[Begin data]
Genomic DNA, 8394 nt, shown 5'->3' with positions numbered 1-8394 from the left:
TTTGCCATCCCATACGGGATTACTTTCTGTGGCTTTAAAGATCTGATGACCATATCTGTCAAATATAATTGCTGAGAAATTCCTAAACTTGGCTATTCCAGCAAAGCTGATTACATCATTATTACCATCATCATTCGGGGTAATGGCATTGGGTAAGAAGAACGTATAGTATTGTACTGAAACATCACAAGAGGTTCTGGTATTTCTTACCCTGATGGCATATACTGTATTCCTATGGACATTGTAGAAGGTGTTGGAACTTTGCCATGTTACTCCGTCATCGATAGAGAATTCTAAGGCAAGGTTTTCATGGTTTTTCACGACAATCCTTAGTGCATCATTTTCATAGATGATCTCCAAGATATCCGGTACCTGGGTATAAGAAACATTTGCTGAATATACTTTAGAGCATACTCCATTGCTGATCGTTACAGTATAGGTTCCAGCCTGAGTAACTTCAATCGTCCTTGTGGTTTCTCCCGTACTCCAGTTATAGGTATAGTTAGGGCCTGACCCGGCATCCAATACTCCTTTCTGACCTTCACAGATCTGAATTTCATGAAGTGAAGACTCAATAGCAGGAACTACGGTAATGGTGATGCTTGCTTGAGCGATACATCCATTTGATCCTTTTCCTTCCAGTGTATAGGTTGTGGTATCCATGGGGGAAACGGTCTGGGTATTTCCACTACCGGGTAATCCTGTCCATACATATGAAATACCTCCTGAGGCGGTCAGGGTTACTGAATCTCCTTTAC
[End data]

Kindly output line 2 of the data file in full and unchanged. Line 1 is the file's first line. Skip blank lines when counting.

TTTGCCATCCCATACGGGATTACTTTCTGTGGCTTTAAAGATCTGATGACCATATCTGTCAAATATAATTGCTGAGAAATTCCTAAACTTGGCTATTCCAGCAAAGCTGATTACATCATTATTACCATCATCATTCGGGGTAATGGCATTGGGTAAGAAGAACGTATAGTATTGTACTGAAACATCACAAGAGGTTCTGGTATTTCTTACCCTGATGGCATATACTGTATTCCTATGGACATTGTAGAAGGTGTTGGAACTTTGCCATGTTACTCCGTCATCGATAGAGAATTCTAAGGCAAGGTTTTCATGGTTTTTCACGACAATCCTTAGTGCATCATTTTCATAGATGATCTCCAAGATATCCGGTACCTGGGTATAAGAAACATTTGCTGAATATACTTTAGAGCATACTCCATTGCTGATCGTTACAGTATAGGTTCCAGCCTGAGTAACTTCAATCGTCCTTGTGGTTTCTCCCGTACTCCAGTTATAGGTATAGTTAGGGCCTGACCCGGCATCCAATACTCCTTTCTGACCTTCACAGATCTGAATTTCATGAAGTGAAGACTCAATAGCAGGAACTACGGTAATGGTGATGCTTGCTTGAGCGATACATCCATTTGATCCTTTTCCTTCCAGTGTATAGGTTGTGGTATCCATGGGGGAAACGGTCTGGGTATTTCCACTACCGGGTAATCCTGTCCATACATATGAAATACCTCCTGAGGCGGTCAGGGTTACTGAATCTCCTTTAC